Suvarnabhumi is a disaster.
Don Mueang ready to buzz with activity
THE NATION July 9, 2012 1:00 am
AirAsia's move to Don Mueang seen as good news, but doubts remain over AOT plan. Low-cost airline Thai AirAsia's recently announced plan to relocate to Don Mueang Airport from Suvarnabhumi does not come as a surprise. As of October 1, the airline is expected to make the old airport buzz again with its 160 daily flights.
Chief executive officer Tassapon Bijleveld said he spent two months discussing the relocation plan with Airports of Thailand (AOT), because it is a huge move that will cost a great deal. So far, it is apparent now that Suvarnabhumi will be its permanent base.
It appears that everyone involved is happy with this development. AOT is happy because AirAsia's move helps bring it one step closer to turning Don Mueang into a hub for low-cost carriers while reducing congestion at Suvarnabhumi. As well, local passengers have welcomed the decision because Don Mueang is convenient to access from central Bangkok.
However, this momentary happiness hides some possible problems. Some local passengers have raised concerns over logistical connections between Bangkok's two airports. How will AOT provide effective and punctual transport facilities between the two? Of course, many of the travellers who will use Don Mueang are point-to-point, but there are many as well who use the low-cost carriers to connect with other flights. They will need timely service to Suvarnabhumi to make their journey smooth.
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AOT has been asked to prepare this service before it is too late. Currently, it has time to do so because the number of passengers remains small. In 2011, there were a total of 40,903 flights at Don Mueang, mostly Nok Air and Orient Thai, and 3.4 million passengers.
But the airport can accommodate 36.5 million passengers, and AOT will be in talks with 14 low-cost airlines, mainly foreign, to persuade them to use Don Mueang as their operational base. If successful, that will mean a rapid increase in passenger numbers.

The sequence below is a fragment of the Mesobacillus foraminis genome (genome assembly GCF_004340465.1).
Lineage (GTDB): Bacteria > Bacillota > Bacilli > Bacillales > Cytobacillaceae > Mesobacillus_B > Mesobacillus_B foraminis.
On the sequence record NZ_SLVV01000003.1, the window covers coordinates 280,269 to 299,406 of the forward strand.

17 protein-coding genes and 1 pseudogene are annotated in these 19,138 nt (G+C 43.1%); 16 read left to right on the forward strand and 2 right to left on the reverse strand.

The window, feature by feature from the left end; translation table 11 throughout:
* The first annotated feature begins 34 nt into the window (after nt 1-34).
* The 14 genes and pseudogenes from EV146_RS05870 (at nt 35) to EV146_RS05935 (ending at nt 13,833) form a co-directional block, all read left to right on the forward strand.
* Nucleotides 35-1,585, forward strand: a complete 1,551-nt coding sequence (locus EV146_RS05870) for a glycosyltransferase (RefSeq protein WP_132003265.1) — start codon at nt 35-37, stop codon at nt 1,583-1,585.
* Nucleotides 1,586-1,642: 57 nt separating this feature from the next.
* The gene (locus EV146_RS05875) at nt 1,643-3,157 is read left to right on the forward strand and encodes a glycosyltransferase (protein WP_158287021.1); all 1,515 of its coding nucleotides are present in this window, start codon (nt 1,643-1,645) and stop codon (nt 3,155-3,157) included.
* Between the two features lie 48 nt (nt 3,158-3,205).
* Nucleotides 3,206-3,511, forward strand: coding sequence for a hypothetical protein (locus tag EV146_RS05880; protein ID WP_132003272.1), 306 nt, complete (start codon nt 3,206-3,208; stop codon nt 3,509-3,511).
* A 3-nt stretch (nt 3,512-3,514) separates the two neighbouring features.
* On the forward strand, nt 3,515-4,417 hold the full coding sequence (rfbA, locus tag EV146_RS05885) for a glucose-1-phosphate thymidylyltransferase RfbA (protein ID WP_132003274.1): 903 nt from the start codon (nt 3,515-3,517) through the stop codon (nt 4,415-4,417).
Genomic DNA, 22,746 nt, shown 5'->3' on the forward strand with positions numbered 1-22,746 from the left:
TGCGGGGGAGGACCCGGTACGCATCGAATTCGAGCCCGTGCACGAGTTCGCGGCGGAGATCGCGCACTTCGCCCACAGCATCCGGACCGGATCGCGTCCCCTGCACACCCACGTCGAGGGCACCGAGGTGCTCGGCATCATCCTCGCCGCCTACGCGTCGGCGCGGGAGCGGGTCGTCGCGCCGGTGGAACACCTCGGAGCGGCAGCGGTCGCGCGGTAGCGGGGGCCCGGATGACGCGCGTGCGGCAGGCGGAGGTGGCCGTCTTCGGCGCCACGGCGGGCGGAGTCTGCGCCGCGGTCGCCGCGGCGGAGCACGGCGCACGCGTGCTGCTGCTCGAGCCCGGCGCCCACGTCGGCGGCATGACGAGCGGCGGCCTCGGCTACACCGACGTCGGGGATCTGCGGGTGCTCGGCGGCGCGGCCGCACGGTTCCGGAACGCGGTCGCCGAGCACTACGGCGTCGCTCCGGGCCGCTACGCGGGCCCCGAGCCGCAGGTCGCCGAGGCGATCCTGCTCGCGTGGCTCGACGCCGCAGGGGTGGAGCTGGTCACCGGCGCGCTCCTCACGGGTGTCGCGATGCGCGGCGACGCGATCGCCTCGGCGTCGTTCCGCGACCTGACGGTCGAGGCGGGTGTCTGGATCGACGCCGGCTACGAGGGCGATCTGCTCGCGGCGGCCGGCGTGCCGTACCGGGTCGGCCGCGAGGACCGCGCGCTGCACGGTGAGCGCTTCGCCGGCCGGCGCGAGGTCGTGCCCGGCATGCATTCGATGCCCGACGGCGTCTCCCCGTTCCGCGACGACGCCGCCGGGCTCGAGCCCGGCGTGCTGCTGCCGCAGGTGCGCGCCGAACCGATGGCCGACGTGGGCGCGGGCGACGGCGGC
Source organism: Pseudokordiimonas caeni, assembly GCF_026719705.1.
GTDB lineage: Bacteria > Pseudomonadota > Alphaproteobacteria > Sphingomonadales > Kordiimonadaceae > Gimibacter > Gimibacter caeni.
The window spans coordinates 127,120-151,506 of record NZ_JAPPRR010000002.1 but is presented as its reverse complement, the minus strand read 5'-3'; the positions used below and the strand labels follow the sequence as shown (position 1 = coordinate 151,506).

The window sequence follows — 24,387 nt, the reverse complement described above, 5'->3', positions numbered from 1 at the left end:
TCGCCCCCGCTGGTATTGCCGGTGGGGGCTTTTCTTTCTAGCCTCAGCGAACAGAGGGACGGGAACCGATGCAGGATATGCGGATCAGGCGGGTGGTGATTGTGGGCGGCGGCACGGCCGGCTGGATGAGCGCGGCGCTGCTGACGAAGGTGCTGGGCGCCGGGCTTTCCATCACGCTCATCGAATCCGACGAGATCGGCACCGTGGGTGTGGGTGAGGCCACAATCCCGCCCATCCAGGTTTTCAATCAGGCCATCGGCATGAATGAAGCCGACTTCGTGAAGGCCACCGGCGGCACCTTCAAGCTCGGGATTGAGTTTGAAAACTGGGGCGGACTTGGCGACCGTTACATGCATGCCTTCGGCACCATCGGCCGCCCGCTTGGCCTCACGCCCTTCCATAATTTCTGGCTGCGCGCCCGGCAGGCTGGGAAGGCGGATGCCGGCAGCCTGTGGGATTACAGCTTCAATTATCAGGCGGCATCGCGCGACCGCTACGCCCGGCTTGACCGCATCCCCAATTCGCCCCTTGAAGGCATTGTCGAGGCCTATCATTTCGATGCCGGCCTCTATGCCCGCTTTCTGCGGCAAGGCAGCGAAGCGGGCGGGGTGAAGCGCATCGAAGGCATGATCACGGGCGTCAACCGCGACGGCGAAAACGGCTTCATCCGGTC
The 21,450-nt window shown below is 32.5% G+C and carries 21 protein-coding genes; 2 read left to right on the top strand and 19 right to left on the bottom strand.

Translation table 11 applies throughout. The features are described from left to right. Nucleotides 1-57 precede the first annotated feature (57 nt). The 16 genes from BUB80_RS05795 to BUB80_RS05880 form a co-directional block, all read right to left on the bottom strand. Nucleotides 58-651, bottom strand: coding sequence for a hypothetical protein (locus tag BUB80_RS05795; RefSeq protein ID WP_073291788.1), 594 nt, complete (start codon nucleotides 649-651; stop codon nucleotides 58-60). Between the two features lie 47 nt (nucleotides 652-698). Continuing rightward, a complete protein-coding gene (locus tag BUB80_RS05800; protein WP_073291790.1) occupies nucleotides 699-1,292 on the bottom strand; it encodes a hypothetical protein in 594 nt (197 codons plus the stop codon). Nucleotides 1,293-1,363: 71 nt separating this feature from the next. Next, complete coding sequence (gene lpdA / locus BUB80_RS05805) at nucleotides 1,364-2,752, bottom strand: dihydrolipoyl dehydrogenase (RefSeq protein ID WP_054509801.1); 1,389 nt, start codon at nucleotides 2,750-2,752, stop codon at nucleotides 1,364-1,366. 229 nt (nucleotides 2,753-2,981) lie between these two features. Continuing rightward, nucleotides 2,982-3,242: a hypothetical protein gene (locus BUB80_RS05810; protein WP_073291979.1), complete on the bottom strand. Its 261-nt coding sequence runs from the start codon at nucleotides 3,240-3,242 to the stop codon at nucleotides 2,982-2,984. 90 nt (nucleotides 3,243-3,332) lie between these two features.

Unequal treatment of airlines flying from Don Mueang will also be problematic. Flying Officer Anirut Thanomkulbutra, AOT's president, said it was clear that the incentives to be launched would be given only to those airlines shifting their operations from Suvarnabhumi. That doesn't sit well with Nok Air, which was already based in Don Mueang. Its CEO Patee Sarasin wants equal treatment on incentives; doing otherwise would lead to unfair competition. He is in talks with AOT to ask for such discounts on fees.
Under the current plan, AOT has offered incentives to persuade low-cost airlines to relocate from Suvarnabhumi to reduce congestion. The incentives begin this year and run in three steps to 2015, comprising discounts of 10-30 per cent on landing and parking fees, office and land rental, and check-in counters.
But in fact, AOT should thank Nok Air for helping rebuild confidence in Don Mueang after last year's flood crisis. The airport was temporarily closed and resumed operations in March this year. Nok Air restarted its 80 daily flights on March 6. Without Nok Air, Don Mueang would be left empty.
After October 1, a closer look will be needed to see if the airport can regain its previous international reputation as one of Asia's important hubs.
Don Mueang ready to buzz with activity - The Nation